Next week, Prime Minister Boris Johnson is set to announce his intent to ban television advertisements for junk food before 9pm. This move is part of his ongoing war against obesity after his rather alarming tangle with the coronavirus a few months ago.

Although measures are yet to be discussed and decided on, retail and advertising executives have been given a peek into plans of removing TV ads for junk food such as burgers, sugary products and other unhealthy food as well as the possibility of implementing the same with online ads and limits on buy-1-get-1-free promotions in supermarkets.

Not everyone is happy about this plan as concerned advertisers expressed their fear and confusion over this. In an interview with Times Radio, Stephen Woodford, chief executive of the Advertising Association said the UK has "the strictest rules in the world on advertising high fat and salty food."

In a letter from the Institute of Practitioners in Advertising, director general Paul Bainsfair mentioned that the 9pm watershed on salty food, high fat, high sugar food and drinks only has an impact of 1.7 calories per day from a child's typical daily diet.

He adds: "The introduction of such a draconian measure at this time could have deep repercussions for agencies and the advertising sector, generally, in terms of jobs and creative output, for very little end result."

However, there are big companies that do welcome some form of regulation. According to the Financial Times, Unilever chief executive Alan Jope said the company has already adopted new measures to stay in line with the Prime Minister's anti obesity campaign. This included stopping all TV and radio advertisements of food and beverages to children under 12, along with ceasing social media marketing to children under 13, as well as discontinuing their use of social media influencers who are under the age of 12.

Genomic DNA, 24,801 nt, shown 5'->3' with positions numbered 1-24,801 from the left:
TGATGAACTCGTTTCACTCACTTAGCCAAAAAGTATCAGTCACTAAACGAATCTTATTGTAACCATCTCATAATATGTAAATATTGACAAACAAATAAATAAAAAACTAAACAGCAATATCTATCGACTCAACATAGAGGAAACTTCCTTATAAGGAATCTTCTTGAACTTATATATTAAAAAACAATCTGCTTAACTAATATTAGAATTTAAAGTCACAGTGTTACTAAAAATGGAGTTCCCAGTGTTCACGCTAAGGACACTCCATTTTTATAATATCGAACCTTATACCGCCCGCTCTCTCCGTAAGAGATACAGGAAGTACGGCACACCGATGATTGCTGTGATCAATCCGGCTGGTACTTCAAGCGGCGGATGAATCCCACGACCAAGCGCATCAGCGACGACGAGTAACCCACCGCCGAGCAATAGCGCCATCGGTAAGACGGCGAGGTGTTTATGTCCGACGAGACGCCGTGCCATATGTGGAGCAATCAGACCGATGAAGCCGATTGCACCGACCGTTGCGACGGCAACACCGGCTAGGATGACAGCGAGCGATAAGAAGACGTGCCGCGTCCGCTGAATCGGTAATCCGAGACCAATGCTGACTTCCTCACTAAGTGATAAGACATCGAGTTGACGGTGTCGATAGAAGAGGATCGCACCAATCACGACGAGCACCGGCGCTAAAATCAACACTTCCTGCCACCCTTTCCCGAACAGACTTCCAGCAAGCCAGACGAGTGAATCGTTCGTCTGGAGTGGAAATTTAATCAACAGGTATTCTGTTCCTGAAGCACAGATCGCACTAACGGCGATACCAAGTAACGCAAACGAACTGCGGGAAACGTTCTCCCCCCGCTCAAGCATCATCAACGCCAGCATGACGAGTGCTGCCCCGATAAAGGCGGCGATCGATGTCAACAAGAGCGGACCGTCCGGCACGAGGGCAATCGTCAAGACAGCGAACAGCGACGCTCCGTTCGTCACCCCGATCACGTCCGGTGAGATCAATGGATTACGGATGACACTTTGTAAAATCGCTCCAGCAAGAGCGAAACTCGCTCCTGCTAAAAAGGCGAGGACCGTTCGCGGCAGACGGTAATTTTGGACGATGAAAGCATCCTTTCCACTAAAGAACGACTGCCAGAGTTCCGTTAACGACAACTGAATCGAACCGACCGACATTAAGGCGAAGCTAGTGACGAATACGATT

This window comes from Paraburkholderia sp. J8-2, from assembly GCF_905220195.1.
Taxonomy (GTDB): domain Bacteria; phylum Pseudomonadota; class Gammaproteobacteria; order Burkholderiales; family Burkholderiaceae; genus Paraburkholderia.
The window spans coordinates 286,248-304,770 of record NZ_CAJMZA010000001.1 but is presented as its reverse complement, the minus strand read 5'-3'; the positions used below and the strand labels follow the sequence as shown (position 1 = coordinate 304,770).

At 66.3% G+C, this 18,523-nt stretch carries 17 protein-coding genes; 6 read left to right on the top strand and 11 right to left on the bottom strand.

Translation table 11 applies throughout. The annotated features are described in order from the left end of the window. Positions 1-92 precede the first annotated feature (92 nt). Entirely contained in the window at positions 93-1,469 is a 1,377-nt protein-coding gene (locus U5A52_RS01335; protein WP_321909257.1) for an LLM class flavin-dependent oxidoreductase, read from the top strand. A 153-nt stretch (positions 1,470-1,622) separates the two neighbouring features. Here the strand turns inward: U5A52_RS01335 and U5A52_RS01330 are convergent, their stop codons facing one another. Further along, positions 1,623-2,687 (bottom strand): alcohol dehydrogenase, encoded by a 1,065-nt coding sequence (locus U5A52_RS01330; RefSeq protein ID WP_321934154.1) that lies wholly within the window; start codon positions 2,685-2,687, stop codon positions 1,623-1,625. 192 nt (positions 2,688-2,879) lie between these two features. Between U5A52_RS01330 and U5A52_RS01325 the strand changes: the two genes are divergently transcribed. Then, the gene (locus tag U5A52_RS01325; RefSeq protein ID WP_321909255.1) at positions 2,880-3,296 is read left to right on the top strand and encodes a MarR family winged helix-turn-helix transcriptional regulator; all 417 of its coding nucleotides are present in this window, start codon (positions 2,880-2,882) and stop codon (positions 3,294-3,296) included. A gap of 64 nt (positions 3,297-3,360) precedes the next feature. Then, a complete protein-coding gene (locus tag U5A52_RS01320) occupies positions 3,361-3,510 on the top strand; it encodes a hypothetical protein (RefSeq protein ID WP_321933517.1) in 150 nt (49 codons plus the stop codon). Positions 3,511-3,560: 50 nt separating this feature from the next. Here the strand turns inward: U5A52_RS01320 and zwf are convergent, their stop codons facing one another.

With his earlier brush with death while confined in the ICU, the Prime Minister has since been given a warning about his weight and is now placed on a strict diet. This could have been the game changer for the Prime Minister's headstrong decision to curb obesity for the country. Studies have found that obesity coupled with diabetes plays a major risk factor in most patients infected with COVID-19 who usually end up requiring hospital treatment with lower chances of surviving it.

A passenger waits for a delayed flight at Heathrow airport's terminal four in London August 12, 2006. REUTERS/Toby Melville